Creating an archive of subtitled video content with speech to text
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Years ago, discovering answers to your most pressing questions required work. You’d have to go to a library or dive headfirst into company or newspaper archives. There were boxes to sort through. And you’d have to go through pages and pages of information one leaf at a time. It was hard work and time consuming. But then came the internet. And everything changed.
Whether you run a business, are involved in a non-profit organization, work for a governmental agency, or simply have lots of personal data to keep organized, you could benefit from an online archive. This is especially the case if you have a large amount of video content.
In the past, video content could be difficult to archive because it wasn’t searchable or indexable. The best you could do was store video files in folders by date or topic. But that wasn’t always the most convenient way to do things, and it lacked some of the biggest benefits of written content. For example, text files can be quickly searched for particular keywords or phrases.
Video was a different story though. Unless you had gone through the trouble of transcribing and subtitling your video content, it couldn’t be archived. And though you could have it subtitled, doing so was costly and time consuming. But that was before the advent of speech to text software.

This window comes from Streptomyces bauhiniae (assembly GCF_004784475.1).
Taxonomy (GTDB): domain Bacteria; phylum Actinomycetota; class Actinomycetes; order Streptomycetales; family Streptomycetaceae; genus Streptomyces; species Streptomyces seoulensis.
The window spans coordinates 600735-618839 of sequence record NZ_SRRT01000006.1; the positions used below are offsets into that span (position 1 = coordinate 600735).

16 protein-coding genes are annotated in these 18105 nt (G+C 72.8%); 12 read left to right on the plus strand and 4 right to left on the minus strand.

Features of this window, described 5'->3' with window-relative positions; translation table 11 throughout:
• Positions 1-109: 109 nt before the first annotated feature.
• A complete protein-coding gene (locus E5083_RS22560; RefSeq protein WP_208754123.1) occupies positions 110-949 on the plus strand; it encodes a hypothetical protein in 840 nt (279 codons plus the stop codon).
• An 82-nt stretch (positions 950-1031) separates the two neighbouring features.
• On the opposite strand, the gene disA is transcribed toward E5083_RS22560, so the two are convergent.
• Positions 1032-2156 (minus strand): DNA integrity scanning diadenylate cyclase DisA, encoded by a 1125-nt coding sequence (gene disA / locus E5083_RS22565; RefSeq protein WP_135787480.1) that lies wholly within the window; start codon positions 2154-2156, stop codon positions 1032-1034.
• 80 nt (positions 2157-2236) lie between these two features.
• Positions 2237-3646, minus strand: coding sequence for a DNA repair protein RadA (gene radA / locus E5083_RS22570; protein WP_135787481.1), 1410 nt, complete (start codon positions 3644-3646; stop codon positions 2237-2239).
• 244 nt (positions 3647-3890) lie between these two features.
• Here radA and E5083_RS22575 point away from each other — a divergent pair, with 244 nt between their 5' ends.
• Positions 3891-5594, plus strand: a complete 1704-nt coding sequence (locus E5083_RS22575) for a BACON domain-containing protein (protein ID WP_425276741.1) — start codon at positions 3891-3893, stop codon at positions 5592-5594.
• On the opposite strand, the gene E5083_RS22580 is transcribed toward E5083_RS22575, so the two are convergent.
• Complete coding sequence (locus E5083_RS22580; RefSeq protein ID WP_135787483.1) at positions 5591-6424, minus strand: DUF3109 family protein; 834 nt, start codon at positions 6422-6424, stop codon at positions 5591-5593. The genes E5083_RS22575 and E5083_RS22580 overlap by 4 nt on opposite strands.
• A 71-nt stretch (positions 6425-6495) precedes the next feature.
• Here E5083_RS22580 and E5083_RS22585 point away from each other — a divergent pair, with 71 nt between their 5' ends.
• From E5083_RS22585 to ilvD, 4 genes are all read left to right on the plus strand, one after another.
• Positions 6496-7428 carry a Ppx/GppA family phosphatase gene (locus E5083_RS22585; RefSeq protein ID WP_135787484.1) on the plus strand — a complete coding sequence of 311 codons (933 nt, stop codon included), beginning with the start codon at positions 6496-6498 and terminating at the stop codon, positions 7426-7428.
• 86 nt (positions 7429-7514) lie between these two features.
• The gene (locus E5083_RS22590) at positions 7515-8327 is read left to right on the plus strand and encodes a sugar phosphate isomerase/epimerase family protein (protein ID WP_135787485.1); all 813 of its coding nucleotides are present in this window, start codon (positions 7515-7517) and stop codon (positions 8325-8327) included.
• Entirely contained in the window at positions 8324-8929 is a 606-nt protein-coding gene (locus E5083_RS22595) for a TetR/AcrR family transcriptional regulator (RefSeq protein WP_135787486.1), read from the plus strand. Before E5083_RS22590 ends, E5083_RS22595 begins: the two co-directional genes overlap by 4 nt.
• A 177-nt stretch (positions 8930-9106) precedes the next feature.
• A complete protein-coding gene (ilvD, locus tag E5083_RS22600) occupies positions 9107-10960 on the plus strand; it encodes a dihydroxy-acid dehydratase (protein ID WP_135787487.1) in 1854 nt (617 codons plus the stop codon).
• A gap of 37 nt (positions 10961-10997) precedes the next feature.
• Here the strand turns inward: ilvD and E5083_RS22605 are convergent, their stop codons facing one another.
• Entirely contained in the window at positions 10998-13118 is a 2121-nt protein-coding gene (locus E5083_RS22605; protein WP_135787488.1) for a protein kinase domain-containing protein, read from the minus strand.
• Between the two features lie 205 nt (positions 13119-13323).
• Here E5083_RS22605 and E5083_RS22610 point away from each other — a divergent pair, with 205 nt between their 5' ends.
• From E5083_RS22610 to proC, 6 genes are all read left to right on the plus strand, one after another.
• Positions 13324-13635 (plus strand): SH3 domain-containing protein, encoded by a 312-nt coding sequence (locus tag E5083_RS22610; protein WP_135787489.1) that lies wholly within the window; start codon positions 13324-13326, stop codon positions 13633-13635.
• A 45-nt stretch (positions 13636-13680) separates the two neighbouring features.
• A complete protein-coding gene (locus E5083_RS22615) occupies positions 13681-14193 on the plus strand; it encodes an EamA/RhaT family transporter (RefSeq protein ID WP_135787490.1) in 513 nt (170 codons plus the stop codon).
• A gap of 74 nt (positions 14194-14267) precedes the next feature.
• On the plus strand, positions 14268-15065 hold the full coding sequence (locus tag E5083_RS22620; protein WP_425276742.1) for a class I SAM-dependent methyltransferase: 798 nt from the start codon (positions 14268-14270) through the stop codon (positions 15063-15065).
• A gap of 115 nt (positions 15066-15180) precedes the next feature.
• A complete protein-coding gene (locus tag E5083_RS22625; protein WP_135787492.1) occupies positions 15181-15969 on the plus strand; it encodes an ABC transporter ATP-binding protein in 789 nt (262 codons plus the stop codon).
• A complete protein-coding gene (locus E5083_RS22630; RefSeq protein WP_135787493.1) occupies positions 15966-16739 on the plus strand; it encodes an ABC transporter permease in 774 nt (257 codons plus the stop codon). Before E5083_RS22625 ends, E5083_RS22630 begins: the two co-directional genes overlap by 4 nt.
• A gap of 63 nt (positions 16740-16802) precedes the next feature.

Modern speech to text technology is making it possible to greatly simplify the process of creating subtitles. Speech to text offers great advantages when it comes to improving accessibility without requiring hundreds of man hours to achieve. It’s no wonder that speech to text has become a go-to instrument when it comes to creating subtitles.
Companies that offer services in the field of speech recognition usually focus on transcription, but many have also moved toward subtitling purposes. Speech to text software uses acoustic models and lexicons in order to create an accurate representation of sound. So, whether you want to transcribe a series of lectures or create subtitles for a TV series, the same basic technology can be used.
More and more people are opting to use subtitles when consuming media because they simply make life easier. Speech to text providers have stepped up and are offering solutions that meet the many challenges of creating accurate, helpful subtitles.
Now, transcribing and subtitling video and audio content requires little time or effort. With Scriptix, you can take video or audio files, run them through our online web tool, and get accurate transcriptions back within minutes.